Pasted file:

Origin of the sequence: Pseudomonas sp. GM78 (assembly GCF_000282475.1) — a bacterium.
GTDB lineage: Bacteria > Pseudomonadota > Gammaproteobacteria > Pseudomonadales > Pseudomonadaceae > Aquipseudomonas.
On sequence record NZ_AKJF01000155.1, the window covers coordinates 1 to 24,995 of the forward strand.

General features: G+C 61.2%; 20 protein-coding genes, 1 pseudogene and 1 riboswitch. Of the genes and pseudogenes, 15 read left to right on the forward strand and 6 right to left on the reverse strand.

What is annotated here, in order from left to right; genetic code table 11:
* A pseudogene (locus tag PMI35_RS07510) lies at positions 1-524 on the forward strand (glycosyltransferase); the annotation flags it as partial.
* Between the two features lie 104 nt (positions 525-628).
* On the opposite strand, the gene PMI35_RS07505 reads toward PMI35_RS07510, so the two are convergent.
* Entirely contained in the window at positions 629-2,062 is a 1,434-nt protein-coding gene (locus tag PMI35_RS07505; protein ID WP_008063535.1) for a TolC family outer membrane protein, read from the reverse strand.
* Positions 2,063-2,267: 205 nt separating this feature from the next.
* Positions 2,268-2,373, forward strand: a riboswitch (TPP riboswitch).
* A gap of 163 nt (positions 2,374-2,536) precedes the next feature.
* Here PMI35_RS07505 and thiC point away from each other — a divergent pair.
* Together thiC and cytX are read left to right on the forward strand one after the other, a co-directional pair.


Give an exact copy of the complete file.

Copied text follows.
Origin of the sequence: Pseudomonas sp. GM78 (assembly GCF_000282475.1) — a bacterium.
GTDB lineage: Bacteria > Pseudomonadota > Gammaproteobacteria > Pseudomonadales > Pseudomonadaceae > Aquipseudomonas.
On sequence record NZ_AKJF01000155.1, the window covers coordinates 1 to 24,995 of the forward strand.

General features: G+C 61.2%; 20 protein-coding genes, 1 pseudogene and 1 riboswitch. Of the genes and pseudogenes, 15 read left to right on the forward strand and 6 right to left on the reverse strand.

What is annotated here, in order from left to right; genetic code table 11:
* A pseudogene (locus tag PMI35_RS07510) lies at positions 1-524 on the forward strand (glycosyltransferase); the annotation flags it as partial.
* Between the two features lie 104 nt (positions 525-628).
* On the opposite strand, the gene PMI35_RS07505 reads toward PMI35_RS07510, so the two are convergent.
* Entirely contained in the window at positions 629-2,062 is a 1,434-nt protein-coding gene (locus tag PMI35_RS07505; protein ID WP_008063535.1) for a TolC family outer membrane protein, read from the reverse strand.
* Positions 2,063-2,267: 205 nt separating this feature from the next.
* Positions 2,268-2,373, forward strand: a riboswitch (TPP riboswitch).
* A gap of 163 nt (positions 2,374-2,536) precedes the next feature.
* Here PMI35_RS07505 and thiC point away from each other — a divergent pair.
* Together thiC and cytX are read left to right on the forward strand one after the other, a co-directional pair.